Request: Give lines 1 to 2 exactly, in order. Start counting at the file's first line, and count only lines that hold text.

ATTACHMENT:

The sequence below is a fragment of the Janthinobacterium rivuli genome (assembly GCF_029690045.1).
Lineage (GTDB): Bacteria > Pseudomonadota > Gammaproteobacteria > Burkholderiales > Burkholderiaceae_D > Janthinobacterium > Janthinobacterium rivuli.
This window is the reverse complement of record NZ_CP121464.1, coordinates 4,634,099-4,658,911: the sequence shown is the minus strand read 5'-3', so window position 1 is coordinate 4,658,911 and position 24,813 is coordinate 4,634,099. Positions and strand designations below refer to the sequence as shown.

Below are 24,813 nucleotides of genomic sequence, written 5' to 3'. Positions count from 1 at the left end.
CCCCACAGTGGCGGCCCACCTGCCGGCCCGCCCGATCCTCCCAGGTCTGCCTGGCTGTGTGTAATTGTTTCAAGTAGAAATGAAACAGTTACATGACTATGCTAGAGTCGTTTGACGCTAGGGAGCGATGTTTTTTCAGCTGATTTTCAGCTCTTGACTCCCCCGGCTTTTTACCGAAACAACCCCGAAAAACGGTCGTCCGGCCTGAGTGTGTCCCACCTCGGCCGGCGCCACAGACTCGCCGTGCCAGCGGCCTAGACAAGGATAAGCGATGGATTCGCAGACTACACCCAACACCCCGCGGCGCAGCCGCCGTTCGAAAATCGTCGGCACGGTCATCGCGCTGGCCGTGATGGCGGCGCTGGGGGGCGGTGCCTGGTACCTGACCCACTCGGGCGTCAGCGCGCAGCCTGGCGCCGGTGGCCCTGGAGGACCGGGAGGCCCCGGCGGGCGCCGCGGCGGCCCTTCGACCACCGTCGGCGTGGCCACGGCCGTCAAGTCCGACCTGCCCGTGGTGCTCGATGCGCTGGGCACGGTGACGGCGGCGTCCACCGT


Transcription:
The sequence below is a fragment of the Janthinobacterium rivuli genome (assembly GCF_029690045.1).
Lineage (GTDB): Bacteria > Pseudomonadota > Gammaproteobacteria > Burkholderiales > Burkholderiaceae_D > Janthinobacterium > Janthinobacterium rivuli.